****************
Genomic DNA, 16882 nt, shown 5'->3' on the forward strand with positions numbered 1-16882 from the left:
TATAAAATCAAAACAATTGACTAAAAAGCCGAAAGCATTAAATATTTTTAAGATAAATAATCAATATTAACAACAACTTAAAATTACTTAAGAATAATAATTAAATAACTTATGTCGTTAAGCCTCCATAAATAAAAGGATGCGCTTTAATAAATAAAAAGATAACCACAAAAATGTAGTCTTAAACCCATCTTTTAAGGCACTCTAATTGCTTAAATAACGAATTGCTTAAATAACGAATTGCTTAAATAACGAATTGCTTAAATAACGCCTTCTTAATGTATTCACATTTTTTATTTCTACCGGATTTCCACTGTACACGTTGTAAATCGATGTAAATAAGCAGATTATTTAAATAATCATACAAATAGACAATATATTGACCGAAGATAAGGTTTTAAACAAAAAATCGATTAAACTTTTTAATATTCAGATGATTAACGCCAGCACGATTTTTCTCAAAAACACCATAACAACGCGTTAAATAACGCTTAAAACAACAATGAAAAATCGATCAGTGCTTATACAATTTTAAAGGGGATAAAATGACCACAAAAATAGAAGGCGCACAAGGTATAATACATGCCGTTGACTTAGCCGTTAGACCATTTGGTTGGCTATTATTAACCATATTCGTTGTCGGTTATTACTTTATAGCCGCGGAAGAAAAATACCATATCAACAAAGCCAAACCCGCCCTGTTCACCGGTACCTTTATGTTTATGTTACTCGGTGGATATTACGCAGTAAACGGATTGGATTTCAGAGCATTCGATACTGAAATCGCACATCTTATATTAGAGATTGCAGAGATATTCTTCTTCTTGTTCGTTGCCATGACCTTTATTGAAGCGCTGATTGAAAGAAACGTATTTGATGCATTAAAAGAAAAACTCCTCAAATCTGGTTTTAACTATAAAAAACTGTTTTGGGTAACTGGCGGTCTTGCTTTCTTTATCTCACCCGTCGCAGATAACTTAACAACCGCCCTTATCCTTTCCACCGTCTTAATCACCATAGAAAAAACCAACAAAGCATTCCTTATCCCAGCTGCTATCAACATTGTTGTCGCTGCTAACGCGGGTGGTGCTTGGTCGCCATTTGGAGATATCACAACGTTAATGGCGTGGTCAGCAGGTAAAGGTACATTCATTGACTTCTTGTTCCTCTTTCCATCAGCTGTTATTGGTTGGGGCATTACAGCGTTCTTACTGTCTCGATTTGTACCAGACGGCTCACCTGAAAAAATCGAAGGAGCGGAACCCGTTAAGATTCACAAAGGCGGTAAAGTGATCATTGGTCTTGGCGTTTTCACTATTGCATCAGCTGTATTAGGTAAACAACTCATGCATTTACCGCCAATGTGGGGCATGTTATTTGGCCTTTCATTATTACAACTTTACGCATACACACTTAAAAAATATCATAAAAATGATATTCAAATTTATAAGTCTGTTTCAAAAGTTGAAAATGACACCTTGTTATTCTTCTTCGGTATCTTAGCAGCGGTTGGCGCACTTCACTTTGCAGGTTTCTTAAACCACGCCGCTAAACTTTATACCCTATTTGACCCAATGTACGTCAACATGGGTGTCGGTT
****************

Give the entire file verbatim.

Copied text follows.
Genomic DNA, 16882 nt, shown 5'->3' on the forward strand with positions numbered 1-16882 from the left:
TATAAAATCAAAACAATTGACTAAAAAGCCGAAAGCATTAAATATTTTTAAGATAAATAATCAATATTAACAACAACTTAAAATTACTTAAGAATAATAATTAAATAACTTATGTCGTTAAGCCTCCATAAATAAAAGGATGCGCTTTAATAAATAAAAAGATAACCACAAAAATGTAGTCTTAAACCCATCTTTTAAGGCACTCTAATTGCTTAAATAACGAATTGCTTAAATAACGAATTGCTTAAATAACGAATTGCTTAAATAACGCCTTCTTAATGTATTCACATTTTTTATTTCTACCGGATTTCCACTGTACACGTTGTAAATCGATGTAAATAAGCAGATTATTTAAATAATCATACAAATAGACAATATATTGACCGAAGATAAGGTTTTAAACAAAAAATCGATTAAACTTTTTAATATTCAGATGATTAACGCCAGCACGATTTTTCTCAAAAACACCATAACAACGCGTTAAATAACGCTTAAAACAACAATGAAAAATCGATCAGTGCTTATACAATTTTAAAGGGGATAAAATGACCACAAAAATAGAAGGCGCACAAGGTATAATACATGCCGTTGACTTAGCCGTTAGACCATTTGGTTGGCTATTATTAACCATATTCGTTGTCGGTTATTACTTTATAGCCGCGGAAGAAAAATACCATATCAACAAAGCCAAACCCGCCCTGTTCACCGGTACCTTTATGTTTATGTTACTCGGTGGATATTACGCAGTAAACGGATTGGATTTCAGAGCATTCGATACTGAAATCGCACATCTTATATTAGAGATTGCAGAGATATTCTTCTTCTTGTTCGTTGCCATGACCTTTATTGAAGCGCTGATTGAAAGAAACGTATTTGATGCATTAAAAGAAAAACTCCTCAAATCTGGTTTTAACTATAAAAAACTGTTTTGGGTAACTGGCGGTCTTGCTTTCTTTATCTCACCCGTCGCAGATAACTTAACAACCGCCCTTATCCTTTCCACCGTCTTAATCACCATAGAAAAAACCAACAAAGCATTCCTTATCCCAGCTGCTATCAACATTGTTGTCGCTGCTAACGCGGGTGGTGCTTGGTCGCCATTTGGAGATATCACAACGTTAATGGCGTGGTCAGCAGGTAAAGGTACATTCATTGACTTCTTGTTCCTCTTTCCATCAGCTGTTATTGGTTGGGGCATTACAGCGTTCTTACTGTCTCGATTTGTACCAGACGGCTCACCTGAAAAAATCGAAGGAGCGGAACCCGTTAAGATTCACAAAGGCGGTAAAGTGATCATTGGTCTTGGCGTTTTCACTATTGCATCAGCTGTATTAGGTAAACAACTCATGCATTTACCGCCAATGTGGGGCATGTTATTTGGCCTTTCATTATTACAACTTTACGCATACACACTTAAAAAATATCATAAAAATGATATTCAAATTTATAAGTCTGTTTCAAAAGTTGAAAATGACACCTTGTTATTCTTCTTCGGTATCTTAGCAGCGGTTGGCGCACTTCACTTTGCAGGTTTCTTAAACCACGCCGCTAAACTTTATACCCTATTTGACCCAATGTACGTCAACATGGGTGTCGGTT